a guide to  randonée skiing 

Published by

Tine Simonsen / Marianne C. Huseby  - marianne@karitraa.com
13.04.2017

Are you dreaming of «earning your turns»; using your human power to access fresh slopes, rather than waiting in line for prepped and crowded ones? The interest in randonée skiing has never been bigger. Despite it´s popularity however, randonnée skiing remains a risky sport. Which means that you have to prepare yourself before embarking on an adventure. 


Tine Simonsen @simonsentine, is a Norwegian student and part time freelance sports and outdoors journalist – but most of all just a girl who loves to play outdoors. This winter she has joined the randonnée and backcountry skiers club, learning a whole lot of this new world of winter fun - that she will be sharing with us.

It is something magical about reaching a high mountain peak after a long, steep climb to the top. Fresh air, wind in my hair and sun in my face makes me feel present in the moment. A feeling I would never get inside a sweaty gym. Working my way towards the top, surrounded by beautiful scenery on the way there, and knowing a breathtaking view is waiting at the top  - is absolutely pure happiness to me.

I always loved skiing but haven’t until last year had the courage to combine the two.

Personally, this feeling used to be associated to the warmer months of the year, hiking and scrambling to the top. I always loved skiing but haven’t until last year had the courage to combine the two. «Earning your turns» has become a hot phrase in social media and among skiers and adventure enthusiasts. Turns out - with the right knowledge and gear – I´ve been missing out on something pretty awesome! And maybe you have too?

What is Randonée skiing?
 

Randonnée is French for hiking, or moving in the mountains. Randonée- or backcountry skiing, refers to when you hike up a mountain on your skis, before you find a line you want to ski down. To head for the «backcountry» means that you go outside the controlled ski areas and resorts, seeking the true wilderness.

This kind of skiing used to be reserved the more experienced, adrenaline seeking and advanced skiers.

Nowadays, it is possible to pretty easily access backcountry skiing through more experienced friends, books, courses and guides.

How to get started
 

The ski equipment required for randonée skiing is expensive. So, if you aren’t sure whether this activity is for you, I would recommend lending ski equipment the first time you try it.

In addition to the gear, you need a certain level of skiing skills.

Having some experience from a resort is necessary to be able to feel confident and safe randonée skiing.  

Many resorts nowadays offer skiing courses for ski touring and backcountry skiing, and also for avalanche security. Avalanches do occur, even in controlled terrain, so you need to know how to handle them before you pursue the backcountry.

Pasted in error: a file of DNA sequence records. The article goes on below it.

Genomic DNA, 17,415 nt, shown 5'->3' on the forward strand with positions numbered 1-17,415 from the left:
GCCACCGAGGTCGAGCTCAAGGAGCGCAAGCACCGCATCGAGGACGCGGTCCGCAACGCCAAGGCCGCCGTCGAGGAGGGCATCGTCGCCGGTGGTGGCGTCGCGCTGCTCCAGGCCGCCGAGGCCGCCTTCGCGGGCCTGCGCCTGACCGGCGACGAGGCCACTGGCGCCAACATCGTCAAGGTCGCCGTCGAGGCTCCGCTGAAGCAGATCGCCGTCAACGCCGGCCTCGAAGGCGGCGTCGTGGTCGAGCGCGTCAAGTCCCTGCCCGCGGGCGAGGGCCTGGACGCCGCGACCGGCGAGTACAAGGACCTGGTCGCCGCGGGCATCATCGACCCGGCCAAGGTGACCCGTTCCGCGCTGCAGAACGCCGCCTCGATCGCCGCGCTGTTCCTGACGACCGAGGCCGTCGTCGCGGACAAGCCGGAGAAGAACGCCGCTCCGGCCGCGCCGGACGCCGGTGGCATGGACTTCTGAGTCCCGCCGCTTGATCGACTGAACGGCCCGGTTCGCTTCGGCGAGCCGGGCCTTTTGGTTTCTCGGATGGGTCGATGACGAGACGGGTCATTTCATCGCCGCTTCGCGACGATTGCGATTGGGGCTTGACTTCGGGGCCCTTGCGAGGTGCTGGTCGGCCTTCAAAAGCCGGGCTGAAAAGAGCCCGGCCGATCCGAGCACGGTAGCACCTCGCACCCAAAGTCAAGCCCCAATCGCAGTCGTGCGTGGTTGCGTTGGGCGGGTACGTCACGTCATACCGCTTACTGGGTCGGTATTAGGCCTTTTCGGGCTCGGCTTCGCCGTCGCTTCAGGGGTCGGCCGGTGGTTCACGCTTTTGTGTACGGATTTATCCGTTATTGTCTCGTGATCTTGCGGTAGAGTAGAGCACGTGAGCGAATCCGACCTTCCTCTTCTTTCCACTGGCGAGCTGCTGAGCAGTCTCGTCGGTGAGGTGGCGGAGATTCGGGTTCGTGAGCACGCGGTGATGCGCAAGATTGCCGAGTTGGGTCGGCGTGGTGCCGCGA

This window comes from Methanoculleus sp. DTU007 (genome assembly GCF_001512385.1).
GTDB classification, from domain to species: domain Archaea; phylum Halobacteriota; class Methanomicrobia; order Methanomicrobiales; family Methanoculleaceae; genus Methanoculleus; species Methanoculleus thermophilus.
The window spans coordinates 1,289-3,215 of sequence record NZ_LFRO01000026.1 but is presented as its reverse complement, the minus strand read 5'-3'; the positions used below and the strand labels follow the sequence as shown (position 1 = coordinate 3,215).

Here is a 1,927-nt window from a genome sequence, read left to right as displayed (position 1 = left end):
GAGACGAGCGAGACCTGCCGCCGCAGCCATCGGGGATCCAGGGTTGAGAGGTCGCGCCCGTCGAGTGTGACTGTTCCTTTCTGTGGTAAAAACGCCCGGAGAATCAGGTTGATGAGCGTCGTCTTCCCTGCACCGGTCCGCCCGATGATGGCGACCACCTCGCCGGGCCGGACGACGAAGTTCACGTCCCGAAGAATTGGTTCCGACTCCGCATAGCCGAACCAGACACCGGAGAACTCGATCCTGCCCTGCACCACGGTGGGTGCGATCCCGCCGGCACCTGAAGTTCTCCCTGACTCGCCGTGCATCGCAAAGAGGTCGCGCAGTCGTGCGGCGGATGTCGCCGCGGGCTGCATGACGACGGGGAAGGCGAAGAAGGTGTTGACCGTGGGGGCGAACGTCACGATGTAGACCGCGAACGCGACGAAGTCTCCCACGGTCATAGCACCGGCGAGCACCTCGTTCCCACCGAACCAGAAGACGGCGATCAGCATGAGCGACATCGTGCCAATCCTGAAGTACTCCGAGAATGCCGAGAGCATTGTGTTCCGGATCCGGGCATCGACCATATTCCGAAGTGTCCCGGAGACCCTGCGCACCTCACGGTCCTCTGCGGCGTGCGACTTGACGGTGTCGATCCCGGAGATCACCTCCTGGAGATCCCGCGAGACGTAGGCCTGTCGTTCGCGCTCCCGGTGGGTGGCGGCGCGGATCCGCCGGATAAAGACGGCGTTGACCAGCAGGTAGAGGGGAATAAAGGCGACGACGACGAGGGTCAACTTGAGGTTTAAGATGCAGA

What you need 

A typical starter pack includes:

  • Skis with either redonée or telemark bindings
  • Ski boots that are made for the uphill walk as well as downhill skiing
  • Helmet, poles and skins
  • Avalanche gear - including the minimum of a shovel, probe and a transceiver
  • Goggles and shades
  • A backpack
     

WHat to wear

High up in the mountains, the weather changes quickly and you need to be prepared for anything. It is super important to wear, but also to bring the right kind of quality clothing and enough of it with you - even for the shorter days outside.

Start with comfortable underwear and a base layer that allow you to sweat.

At the same time this layer should be keeping you dry and not too warm, and therefore preferably consist of a mix between wool and technical fabric.

Wool singlet or t-shirt is a great first layer, and also capri pants are perfect under wind and waterproof pants. On top of that I would wear a long sleeve layer, either wool or fleece - depending on how warm it is that day. Thin gloves, a cap, or headband is also important to keep the wind and sunburn away.

BRING EXTRA SHIFTS


As you work your way up towards the mountaintop there will often be more wind and lower temperatures. This makes it very important to have extra clothing in your backpack, so that you can put on extra or new dry layers, as it gets chillier.

A typical list of clothing to bring in your backpack would be an extra shift or two of wool base layers, a fleece jacket and a wind- and waterproof jacket. An extra pair of warmer gloves, a hat and neck warmer are also essential to stay warm and comfortable during your break at the top - and also for the best part, the way back down.

It is important to change the sweaty layers before sitting down to take a break, or before starting the downhill skiing. If you keep wearing the wet clothes you very easily get cold, and it will be hard to get the heat back in your body. 

Not wearing too much clothes from the start is very important, as the uphill will have you break a swat and the heat going pretty fast.

And of course - do not forget the chocolate, something warm to drink and some extra food to give you enough energy!